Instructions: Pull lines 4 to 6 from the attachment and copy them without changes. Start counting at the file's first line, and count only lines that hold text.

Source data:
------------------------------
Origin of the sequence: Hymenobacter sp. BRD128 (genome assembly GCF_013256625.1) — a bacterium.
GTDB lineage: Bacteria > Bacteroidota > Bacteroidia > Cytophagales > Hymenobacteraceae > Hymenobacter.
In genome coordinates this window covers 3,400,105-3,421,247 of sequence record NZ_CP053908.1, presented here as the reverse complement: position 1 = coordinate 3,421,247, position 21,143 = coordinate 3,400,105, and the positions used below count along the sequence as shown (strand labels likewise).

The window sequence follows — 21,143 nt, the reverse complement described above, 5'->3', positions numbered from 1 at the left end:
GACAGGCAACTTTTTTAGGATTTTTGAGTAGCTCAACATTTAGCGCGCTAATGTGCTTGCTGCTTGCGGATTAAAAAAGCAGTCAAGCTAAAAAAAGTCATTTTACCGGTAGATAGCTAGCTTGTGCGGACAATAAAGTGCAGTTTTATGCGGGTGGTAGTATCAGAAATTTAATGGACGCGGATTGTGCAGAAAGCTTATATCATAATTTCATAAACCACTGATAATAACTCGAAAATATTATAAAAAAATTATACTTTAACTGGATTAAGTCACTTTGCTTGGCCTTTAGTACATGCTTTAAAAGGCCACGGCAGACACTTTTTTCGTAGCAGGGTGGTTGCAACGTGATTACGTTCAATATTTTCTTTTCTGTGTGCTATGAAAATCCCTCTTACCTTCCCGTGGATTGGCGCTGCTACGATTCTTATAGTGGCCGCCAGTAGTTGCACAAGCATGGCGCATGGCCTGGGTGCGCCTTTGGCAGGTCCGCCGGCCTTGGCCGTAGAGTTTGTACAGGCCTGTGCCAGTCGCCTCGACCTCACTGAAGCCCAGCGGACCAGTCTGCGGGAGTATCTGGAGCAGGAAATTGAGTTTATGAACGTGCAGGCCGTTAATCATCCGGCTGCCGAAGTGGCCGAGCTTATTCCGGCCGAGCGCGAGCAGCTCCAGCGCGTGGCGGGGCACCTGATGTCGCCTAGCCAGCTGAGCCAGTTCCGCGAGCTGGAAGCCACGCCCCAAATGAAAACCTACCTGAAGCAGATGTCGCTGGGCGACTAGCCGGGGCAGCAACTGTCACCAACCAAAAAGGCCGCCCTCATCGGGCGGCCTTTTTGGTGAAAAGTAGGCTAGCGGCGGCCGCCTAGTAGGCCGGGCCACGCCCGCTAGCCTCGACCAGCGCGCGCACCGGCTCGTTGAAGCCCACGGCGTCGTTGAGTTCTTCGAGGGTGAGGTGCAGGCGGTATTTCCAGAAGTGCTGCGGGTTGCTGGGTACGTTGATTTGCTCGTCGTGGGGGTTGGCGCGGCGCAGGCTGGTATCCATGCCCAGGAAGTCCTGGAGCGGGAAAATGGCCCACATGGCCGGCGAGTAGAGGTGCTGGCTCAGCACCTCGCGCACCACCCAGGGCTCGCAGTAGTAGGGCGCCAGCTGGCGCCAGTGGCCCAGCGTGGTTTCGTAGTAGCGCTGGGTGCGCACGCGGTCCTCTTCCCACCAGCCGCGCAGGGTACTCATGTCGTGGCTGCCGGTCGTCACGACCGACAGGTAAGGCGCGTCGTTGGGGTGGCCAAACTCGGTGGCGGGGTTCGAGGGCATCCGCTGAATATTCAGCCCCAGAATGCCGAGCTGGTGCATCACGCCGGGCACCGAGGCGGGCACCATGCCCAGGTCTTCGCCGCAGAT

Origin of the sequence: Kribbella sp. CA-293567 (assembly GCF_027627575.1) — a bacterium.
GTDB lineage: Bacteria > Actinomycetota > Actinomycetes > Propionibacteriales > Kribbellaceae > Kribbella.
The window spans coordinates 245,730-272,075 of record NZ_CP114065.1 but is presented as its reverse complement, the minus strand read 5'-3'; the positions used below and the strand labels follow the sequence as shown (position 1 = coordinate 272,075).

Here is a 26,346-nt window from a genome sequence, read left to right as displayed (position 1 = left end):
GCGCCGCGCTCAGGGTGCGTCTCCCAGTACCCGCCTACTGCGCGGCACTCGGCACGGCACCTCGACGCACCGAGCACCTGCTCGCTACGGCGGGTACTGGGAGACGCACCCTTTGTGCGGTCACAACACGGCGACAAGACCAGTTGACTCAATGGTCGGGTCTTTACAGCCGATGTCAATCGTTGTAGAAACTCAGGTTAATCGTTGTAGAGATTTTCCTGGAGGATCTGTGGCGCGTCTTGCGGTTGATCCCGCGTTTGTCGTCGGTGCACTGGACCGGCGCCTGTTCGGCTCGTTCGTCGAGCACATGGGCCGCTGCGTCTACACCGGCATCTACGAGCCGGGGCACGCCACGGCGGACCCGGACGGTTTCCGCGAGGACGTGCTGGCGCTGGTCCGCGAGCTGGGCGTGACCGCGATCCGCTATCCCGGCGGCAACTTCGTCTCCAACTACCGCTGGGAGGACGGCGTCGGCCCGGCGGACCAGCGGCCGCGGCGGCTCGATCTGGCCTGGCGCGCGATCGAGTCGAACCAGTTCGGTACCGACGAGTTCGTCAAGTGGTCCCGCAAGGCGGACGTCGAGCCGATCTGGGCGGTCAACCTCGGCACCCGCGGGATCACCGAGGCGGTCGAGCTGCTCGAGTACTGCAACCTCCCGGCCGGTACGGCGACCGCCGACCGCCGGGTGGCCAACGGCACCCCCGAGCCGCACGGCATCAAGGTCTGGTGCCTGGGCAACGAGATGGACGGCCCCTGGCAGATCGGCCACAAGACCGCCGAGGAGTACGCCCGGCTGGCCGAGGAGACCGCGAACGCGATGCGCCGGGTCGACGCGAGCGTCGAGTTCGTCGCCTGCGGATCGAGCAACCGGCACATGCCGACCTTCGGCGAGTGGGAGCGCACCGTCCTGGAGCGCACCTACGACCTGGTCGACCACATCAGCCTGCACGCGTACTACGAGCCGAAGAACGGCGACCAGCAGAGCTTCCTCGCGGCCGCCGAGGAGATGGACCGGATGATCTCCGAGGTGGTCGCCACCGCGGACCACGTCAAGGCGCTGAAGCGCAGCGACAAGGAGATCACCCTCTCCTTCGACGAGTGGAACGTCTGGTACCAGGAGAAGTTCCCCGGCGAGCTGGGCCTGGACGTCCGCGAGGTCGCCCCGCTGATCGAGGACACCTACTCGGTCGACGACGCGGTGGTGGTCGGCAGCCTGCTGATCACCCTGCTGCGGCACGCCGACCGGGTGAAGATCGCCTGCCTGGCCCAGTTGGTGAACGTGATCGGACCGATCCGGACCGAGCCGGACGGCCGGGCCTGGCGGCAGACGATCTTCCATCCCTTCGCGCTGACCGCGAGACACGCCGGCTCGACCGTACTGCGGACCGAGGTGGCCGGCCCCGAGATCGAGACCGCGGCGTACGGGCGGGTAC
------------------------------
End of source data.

The window sequence follows — 21,143 nt, the reverse complement described above, 5'->3', positions numbered from 1 at the left end:
GACAGGCAACTTTTTTAGGATTTTTGAGTAGCTCAACATTTAGCGCGCTAATGTGCTTGCTGCTTGCGGATTAAAAAAGCAGTCAAGCTAAAAAAAGTCATTTTACCGGTAGATAGCTAGCTTGTGCGGACAATAAAGTGCAGTTTTATGCGGGTGGTAGTATCAGAAATTTAATGGACGCGGATTGTGCAGAAAGCTTATATCATAATTTCATAAACCACTGATAATAACTCGAAAATATTATAAAAAAATTATACTTTAACTGGATTAAGTCACTTTGCTTGGCCTTTAGTACATGCTTTAAAAGGCCACGGCAGACACTTTTTTCGTAGCAGGGTGGTTGCAACGTGATTACGTTCAATATTTTCTTTTCTGTGTGCTATGAAAATCCCTCTTACCTTCCCGTGGATTGGCGCTGCTACGATTCTTATAGTGGCCGCCAGTAGTTGCACAAGCATGGCGCATGGCCTGGGTGCGCCTTTGGCAGGTCCGCCGGCCTTGGCCGTAGAGTTTGTACAGGCCTGTGCCAGTCGCCTCGACCTCACTGAAGCCCAGCGGACCAGTCTGCGGGAGTATCTGGAGCAGGAAATTGAGTTTATGAACGTGCAGGCCGTTAATCATCCGGCTGCCGAAGTGGCCGAGCTTATTCCGGCCGAGCGCGAGCAGCTCCAGCGCGTGGCGGGGCACCTGATGTCGCCTAGCCAGCTGAGCCAGTTCCGCGAGCTGGAAGCCACGCCCCAAATGAAAACCTACCTGAAGCAGATGTCGCTGGGCGACTAGCCGGGGCAGCAACTGTCACCAACCAAAAAGGCCGCCCTCATCGGGCGGCCTTTTTGGTGAAAAGTAGGCTAGCGGCGGCCGCCTAGTAGGCCGGGCCACGCCCGCTAGCCTCGACCAGCGCGCGCACCGGCTCGTTGAAGCCCACGGCGTCGTTGAGTTCTTCGAGGGTGAGGTGCAGGCGGTATTTCCAGAAGTGCTGCGGGTTGCTGGGTACGTTGATTTGCTCGTCGTGGGGGTTGGCGCGGCGCAGGCTGGTATCCATGCCCAGGAAGTCCTGGAGCGGGAAAATGGCCCACATGGCCGGCGAGTAGAGGTGCTGGCTCAGCACCTCGCGCACCACCCAGGGCTCGCAGTAGTAGGGCGCCAGCTGGCGCCAGTGGCCCAGCGTGGTTTCGTAGTAGCGCTGGGTGCGCACGCGGTCCTCTTCCCACCAGCCGCGCAGGGTACTCATGTCGTGGCTGCCGGTCGTCACGACCGACAGGTAAGGCGCGTCGTTGGGGTGGCCAAACTCGGTGGCGGGGTTCGAGGGCATCCGCTGAATATTCAGCCCCAGAATGCCGAGCTGGTGCATCACGCCGGGCACCGAGGCGGGCACCATGCCCAGGTCTTCGCCGCAGAT

Origin of the sequence: Kribbella sp. CA-293567 (assembly GCF_027627575.1) — a bacterium.